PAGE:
National Labor Relations Board, Petitioner, v. Combined Century Theatres, Inc., and International Alliance of Theatrical Stage Employees and Motion Picture Machine Operators of the United States and Canada, Afl-cio, Local No. 640, et al., Respondents, 278 F.2d 306 (2d Cir. 1960)Annotate this Case
Decided May 2, 1960
Stuart Rothman, General Counsel, Dominick Manoli, Associate General Counsel, Thomas J. McDermott, Associate General Counsel, Marcel Mallet-Prevost, Asst. General Counsel, Duane B. Beeson, Marion L. Griffin, Attorneys, National Labor Relations Board, Washington, D. C., for petitioner.
Cooper, Ostrin & De Varco, New York City, Herman E. Cooper, H. Howard Ostrin, Zevie B. Schizer, New York City, of counsel, for respondent, International Alliance of Theatrical Stage Employees, etc.
Zalkin & Cohen, New York City, Barney B. Fensterstock, Charles Feit, New York City, for respondent Combined Century Theatres, Inc.
Before LUMBARD, Chief Judge, BARNES,* Circuit Judge, and SMITH, District Judge.
BARNES, Circuit Judge.
This is a petition for enforcement of an order of the National Labor Relations Board. It is before us pursuant to Title 29 U.S.C.A. § 160(e).
Originally, the respondent Combined Century Theatres, Inc. (herein called Century), took the position that it was a purely intrastate chain of neighborhood motion picture theatres not engaged in interstate commerce sufficiently to bring it under the coverage of the National Labor Relations Act. Hence it was subject to the New York State Act. Under the New York State Labor Relations Act "closed shop" union security provisions in collective bargaining agreements were not prohibited.
When the National Labor Relations Board asserted jurisdiction over the activities of the respondents (Combined Century Theatres, Inc., 1958, 120 NLRB 1379) a stipulation was entered into between the parties consenting to a remedial order eliminating the preferential hiring clause from the contract existing between respondents, and an order carrying that stipulation into effect was issued on March 11, 1959. That issue is no longer in dispute between the parties, and is not an issue herein. However, the existence of such an intent to maintain a "closed shop" contract so long as it was lawful to do so is a circumstance which existed at the time the employee's discharge (herein attacked and found illegal by the NLRB) took place. It adds background to what thereafter took place.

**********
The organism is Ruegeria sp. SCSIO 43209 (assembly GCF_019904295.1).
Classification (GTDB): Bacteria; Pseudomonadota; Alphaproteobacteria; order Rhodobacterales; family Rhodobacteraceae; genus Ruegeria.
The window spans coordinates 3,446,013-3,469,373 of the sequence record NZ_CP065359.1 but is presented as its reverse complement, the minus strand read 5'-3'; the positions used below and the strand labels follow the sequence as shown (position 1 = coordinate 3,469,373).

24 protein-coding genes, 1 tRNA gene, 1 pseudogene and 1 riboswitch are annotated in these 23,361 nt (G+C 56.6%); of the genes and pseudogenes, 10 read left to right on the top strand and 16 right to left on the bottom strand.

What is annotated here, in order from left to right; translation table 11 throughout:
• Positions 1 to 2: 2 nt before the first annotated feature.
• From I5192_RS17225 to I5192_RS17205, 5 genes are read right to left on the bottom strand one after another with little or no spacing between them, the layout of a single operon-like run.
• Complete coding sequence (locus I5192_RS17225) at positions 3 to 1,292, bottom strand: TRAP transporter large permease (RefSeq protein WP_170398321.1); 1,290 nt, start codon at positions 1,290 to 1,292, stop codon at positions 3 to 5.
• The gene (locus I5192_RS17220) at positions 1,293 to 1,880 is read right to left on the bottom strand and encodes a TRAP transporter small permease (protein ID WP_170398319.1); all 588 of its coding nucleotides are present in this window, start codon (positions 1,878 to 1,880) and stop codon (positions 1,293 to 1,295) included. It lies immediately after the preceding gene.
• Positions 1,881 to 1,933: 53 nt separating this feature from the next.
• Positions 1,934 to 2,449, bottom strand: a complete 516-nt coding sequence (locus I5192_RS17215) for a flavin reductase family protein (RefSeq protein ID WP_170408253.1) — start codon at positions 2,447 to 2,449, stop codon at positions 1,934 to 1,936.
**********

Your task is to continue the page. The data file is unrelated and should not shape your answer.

The sole issue presented at this time is whether the provisions in the supplemental decision and order of the Board, dated June 25, 1959, providing for the reinstatement of and awarding wages to, one Steinberger, should be enforced.
Alfred Steinberger was employed by respondent Century as a motion picture projectionist. This employment was intermittent from 1947 to 1951, and full time thereafter. For some two years he was assigned to the Baldwin Theatre; thereafter, and until May 1955 to the Alan Theatre. Steinberger was not a member of the respondent Union, but was referred to jobs by the Union's business agent under a "work permit" system which enabled non-members to obtain such work on payment of three per cent of their earnings to the Union. Steinberger had attempted to join the Union, but his application had been rejected.
In May 1955 one Berman, a Union member, returned from military service, and the Union's business agent Nagengast told Steinberger that Berman would replace him on the Alan Theatre job. Berman had worked with Steinberger at the Alan Theatre before the former's induction into the armed forces, and at that time had been replaced by one Elliott, who was on the job with Steinberger at the time of Berman's return. Steinberger asked Nagengast why Elliott would not be replaced by Berman, since Elliott had been originally assigned to handle Berman's job. Nagengast answered that Elliott was a member of respondent Union and had preference over Steinberger who was a non-member.
Steinberger was due to start on his two week paid vacation on Monday, May 30, 1955. However, he asked the Union agent for work, and the Union agent found temporary work for Steinberger on May 31, 1955, at the Bellerose Theatre, where Steinberger worked until Saturday, June 11, 1955.
On Friday, June 10, 1955, Steinberger asked the Union agent if he could not return to the Alan Theatre, and, in fact, reported at the Alan Theatre for work, but was denied access to the projection room by the theatre management, which deferred to the Union.
After Steinberger sought legal advice and his attorney had conferred with Union representatives, Steinberger was given employment commencing June 20, 1955, at the Baldwin Theatre, which continued until October 1955. The conditions of employment were similar as to pay, company benefits and working conditions at the Alan and Baldwin Theatres.
On October 28, 1955, Steinberger was dismissed for repeated violations of company regulations and rules relating to safety. The Regional Director refused to issue a complaint on Steinberger's charge that this October discharge was discriminatory, and this refusal was sustained by the Board's General Counsel.
The Board, however, did issue a complaint on the charge Steinberger's removal from the Alan Theatre job was a discriminatory discharge and in its supplementary order of June 22, 1959, directed respondents to cease and desist from the unfair labor practices found, and affirmatively, to offer reinstatement with back pay to Steinberger, and to post appropriate notices.